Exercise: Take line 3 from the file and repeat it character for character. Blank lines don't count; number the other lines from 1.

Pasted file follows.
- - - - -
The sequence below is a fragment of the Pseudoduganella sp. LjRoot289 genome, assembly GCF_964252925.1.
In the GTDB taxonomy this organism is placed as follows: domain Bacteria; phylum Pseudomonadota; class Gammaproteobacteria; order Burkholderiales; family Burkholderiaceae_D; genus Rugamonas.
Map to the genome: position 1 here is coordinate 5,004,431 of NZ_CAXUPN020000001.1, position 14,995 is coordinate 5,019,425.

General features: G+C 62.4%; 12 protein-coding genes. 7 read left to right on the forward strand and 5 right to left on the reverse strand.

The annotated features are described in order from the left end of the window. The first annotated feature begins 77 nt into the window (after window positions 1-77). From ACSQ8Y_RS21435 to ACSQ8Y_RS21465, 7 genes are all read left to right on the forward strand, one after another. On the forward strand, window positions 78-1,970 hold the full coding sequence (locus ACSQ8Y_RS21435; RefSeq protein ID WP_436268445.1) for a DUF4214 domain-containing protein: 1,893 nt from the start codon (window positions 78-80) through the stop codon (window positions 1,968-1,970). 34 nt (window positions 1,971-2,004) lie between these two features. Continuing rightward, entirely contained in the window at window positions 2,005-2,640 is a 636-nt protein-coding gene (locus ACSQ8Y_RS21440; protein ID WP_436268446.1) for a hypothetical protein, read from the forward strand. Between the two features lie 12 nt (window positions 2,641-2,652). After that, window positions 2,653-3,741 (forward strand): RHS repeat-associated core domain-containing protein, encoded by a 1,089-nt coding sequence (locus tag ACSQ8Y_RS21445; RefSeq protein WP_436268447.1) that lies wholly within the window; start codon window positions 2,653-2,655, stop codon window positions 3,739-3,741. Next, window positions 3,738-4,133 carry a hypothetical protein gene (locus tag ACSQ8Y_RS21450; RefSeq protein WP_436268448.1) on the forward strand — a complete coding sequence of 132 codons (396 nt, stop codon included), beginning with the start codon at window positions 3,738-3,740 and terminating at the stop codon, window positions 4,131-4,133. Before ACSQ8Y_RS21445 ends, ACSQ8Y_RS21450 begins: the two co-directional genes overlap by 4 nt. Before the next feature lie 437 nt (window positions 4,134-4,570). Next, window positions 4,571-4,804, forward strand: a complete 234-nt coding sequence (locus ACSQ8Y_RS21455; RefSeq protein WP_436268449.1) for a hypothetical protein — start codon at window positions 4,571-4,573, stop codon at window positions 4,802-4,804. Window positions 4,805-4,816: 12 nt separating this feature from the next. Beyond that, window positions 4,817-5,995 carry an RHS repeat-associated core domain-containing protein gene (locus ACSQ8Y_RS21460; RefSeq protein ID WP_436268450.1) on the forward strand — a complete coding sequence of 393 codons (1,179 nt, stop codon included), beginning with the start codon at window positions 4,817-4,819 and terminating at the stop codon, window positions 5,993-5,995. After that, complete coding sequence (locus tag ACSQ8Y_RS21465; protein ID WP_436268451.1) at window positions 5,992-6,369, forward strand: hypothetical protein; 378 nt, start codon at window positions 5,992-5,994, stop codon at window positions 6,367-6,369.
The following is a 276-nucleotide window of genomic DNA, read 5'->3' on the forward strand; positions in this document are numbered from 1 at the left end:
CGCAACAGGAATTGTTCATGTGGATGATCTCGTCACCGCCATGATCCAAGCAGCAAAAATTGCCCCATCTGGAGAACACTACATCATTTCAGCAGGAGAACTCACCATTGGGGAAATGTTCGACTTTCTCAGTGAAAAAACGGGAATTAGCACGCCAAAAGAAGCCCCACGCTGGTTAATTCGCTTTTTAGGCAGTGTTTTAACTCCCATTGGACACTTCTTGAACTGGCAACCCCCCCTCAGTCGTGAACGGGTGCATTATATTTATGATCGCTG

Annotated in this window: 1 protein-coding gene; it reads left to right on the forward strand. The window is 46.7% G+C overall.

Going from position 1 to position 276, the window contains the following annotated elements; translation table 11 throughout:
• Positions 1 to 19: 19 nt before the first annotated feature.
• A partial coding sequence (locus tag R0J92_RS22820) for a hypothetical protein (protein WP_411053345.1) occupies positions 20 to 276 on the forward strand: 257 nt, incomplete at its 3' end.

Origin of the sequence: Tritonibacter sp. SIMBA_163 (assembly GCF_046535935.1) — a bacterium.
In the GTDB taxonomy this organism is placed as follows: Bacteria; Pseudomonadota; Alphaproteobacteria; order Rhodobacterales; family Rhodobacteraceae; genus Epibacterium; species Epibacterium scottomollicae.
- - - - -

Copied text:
Map to the genome: position 1 here is coordinate 5,004,431 of NZ_CAXUPN020000001.1, position 14,995 is coordinate 5,019,425.